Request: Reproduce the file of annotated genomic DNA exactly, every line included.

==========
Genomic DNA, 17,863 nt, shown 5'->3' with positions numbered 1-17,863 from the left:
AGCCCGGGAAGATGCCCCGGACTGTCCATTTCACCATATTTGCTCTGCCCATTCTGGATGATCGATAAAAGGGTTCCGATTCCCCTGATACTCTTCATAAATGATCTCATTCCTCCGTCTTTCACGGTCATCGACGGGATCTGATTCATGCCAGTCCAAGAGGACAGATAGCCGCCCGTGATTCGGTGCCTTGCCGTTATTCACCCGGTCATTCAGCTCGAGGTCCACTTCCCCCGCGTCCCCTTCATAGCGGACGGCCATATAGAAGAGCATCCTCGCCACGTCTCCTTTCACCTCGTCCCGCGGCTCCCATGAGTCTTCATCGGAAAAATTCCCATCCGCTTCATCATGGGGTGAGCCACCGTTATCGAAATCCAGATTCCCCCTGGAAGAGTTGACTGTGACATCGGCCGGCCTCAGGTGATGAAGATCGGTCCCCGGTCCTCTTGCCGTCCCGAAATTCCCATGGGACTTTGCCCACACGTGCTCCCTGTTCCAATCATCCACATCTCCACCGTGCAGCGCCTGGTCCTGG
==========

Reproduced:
Genomic DNA, 17,863 nt, shown 5'->3' with positions numbered 1-17,863 from the left:
AGCCCGGGAAGATGCCCCGGACTGTCCATTTCACCATATTTGCTCTGCCCATTCTGGATGATCGATAAAAGGGTTCCGATTCCCCTGATACTCTTCATAAATGATCTCATTCCTCCGTCTTTCACGGTCATCGACGGGATCTGATTCATGCCAGTCCAAGAGGACAGATAGCCGCCCGTGATTCGGTGCCTTGCCGTTATTCACCCGGTCATTCAGCTCGAGGTCCACTTCCCCCGCGTCCCCTTCATAGCGGACGGCCATATAGAAGAGCATCCTCGCCACGTCTCCTTTCACCTCGTCCCGCGGCTCCCATGAGTCTTCATCGGAAAAATTCCCATCCGCTTCATCATGGGGTGAGCCACCGTTATCGAAATCCAGATTCCCCCTGGAAGAGTTGACTGTGACATCGGCCGGCCTCAGGTGATGAAGATCGGTCCCCGGTCCTCTTGCCGTCCCGAAATTCCCATGGGACTTTGCCCACACGTGCTCCCTGTTCCAATCATCCACATCTCCACCGTGCAGCGCCTGGTCCTGG